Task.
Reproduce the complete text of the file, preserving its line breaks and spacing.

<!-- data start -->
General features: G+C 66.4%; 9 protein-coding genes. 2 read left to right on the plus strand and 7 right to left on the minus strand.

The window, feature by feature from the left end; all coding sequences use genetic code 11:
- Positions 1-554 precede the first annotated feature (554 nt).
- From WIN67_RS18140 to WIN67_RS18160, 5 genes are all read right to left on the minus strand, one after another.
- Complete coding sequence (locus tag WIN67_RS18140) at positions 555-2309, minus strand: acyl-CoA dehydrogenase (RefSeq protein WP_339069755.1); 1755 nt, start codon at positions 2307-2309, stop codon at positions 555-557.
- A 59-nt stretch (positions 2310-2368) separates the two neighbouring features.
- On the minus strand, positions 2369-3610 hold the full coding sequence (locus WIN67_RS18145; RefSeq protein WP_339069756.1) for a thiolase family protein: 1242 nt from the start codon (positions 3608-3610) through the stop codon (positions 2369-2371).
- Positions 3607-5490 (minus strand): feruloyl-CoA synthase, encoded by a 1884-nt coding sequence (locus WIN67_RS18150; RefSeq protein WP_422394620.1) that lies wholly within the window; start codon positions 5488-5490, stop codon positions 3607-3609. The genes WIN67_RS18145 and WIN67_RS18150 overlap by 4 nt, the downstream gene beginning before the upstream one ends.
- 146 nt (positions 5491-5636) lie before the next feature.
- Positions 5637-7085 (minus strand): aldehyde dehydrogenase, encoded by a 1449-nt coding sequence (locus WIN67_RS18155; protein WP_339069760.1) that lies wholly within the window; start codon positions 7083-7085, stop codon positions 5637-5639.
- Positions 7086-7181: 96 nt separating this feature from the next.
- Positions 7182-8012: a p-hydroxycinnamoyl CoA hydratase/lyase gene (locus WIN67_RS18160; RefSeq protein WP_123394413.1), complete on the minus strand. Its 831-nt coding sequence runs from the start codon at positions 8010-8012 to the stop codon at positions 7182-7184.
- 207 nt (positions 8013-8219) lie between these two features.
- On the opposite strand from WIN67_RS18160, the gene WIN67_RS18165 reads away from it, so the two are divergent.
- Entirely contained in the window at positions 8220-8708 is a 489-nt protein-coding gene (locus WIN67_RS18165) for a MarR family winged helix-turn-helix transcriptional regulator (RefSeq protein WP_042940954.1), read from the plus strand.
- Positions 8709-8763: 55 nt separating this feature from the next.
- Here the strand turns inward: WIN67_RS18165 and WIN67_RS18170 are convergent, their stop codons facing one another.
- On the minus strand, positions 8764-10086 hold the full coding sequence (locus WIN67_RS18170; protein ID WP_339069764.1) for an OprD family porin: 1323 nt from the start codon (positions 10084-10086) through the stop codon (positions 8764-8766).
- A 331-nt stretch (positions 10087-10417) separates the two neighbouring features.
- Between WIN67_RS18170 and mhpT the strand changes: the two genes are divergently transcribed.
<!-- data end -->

General features: G+C 66.4%; 9 protein-coding genes. 2 read left to right on the plus strand and 7 right to left on the minus strand.

The window, feature by feature from the left end; all coding sequences use genetic code 11:
- Positions 1-554 precede the first annotated feature (554 nt).
- From WIN67_RS18140 to WIN67_RS18160, 5 genes are all read right to left on the minus strand, one after another.
- Complete coding sequence (locus tag WIN67_RS18140) at positions 555-2309, minus strand: acyl-CoA dehydrogenase (RefSeq protein WP_339069755.1); 1755 nt, start codon at positions 2307-2309, stop codon at positions 555-557.
- A 59-nt stretch (positions 2310-2368) separates the two neighbouring features.
- On the minus strand, positions 2369-3610 hold the full coding sequence (locus WIN67_RS18145; RefSeq protein WP_339069756.1) for a thiolase family protein: 1242 nt from the start codon (positions 3608-3610) through the stop codon (positions 2369-2371).
- Positions 3607-5490 (minus strand): feruloyl-CoA synthase, encoded by a 1884-nt coding sequence (locus WIN67_RS18150; RefSeq protein WP_422394620.1) that lies wholly within the window; start codon positions 5488-5490, stop codon positions 3607-3609. The genes WIN67_RS18145 and WIN67_RS18150 overlap by 4 nt, the downstream gene beginning before the upstream one ends.
- 146 nt (positions 5491-5636) lie before the next feature.
- Positions 5637-7085 (minus strand): aldehyde dehydrogenase, encoded by a 1449-nt coding sequence (locus WIN67_RS18155; protein WP_339069760.1) that lies wholly within the window; start codon positions 7083-7085, stop codon positions 5637-5639.
- Positions 7086-7181: 96 nt separating this feature from the next.
- Positions 7182-8012: a p-hydroxycinnamoyl CoA hydratase/lyase gene (locus WIN67_RS18160; RefSeq protein WP_123394413.1), complete on the minus strand. Its 831-nt coding sequence runs from the start codon at positions 8010-8012 to the stop codon at positions 7182-7184.
- 207 nt (positions 8013-8219) lie between these two features.
- On the opposite strand from WIN67_RS18160, the gene WIN67_RS18165 reads away from it, so the two are divergent.
- Entirely contained in the window at positions 8220-8708 is a 489-nt protein-coding gene (locus WIN67_RS18165) for a MarR family winged helix-turn-helix transcriptional regulator (RefSeq protein WP_042940954.1), read from the plus strand.
- Positions 8709-8763: 55 nt separating this feature from the next.
- Here the strand turns inward: WIN67_RS18165 and WIN67_RS18170 are convergent, their stop codons facing one another.
- On the minus strand, positions 8764-10086 hold the full coding sequence (locus WIN67_RS18170; protein ID WP_339069764.1) for an OprD family porin: 1323 nt from the start codon (positions 10084-10086) through the stop codon (positions 8764-8766).
- A 331-nt stretch (positions 10087-10417) separates the two neighbouring features.
- Between WIN67_RS18170 and mhpT the strand changes: the two genes are divergently transcribed.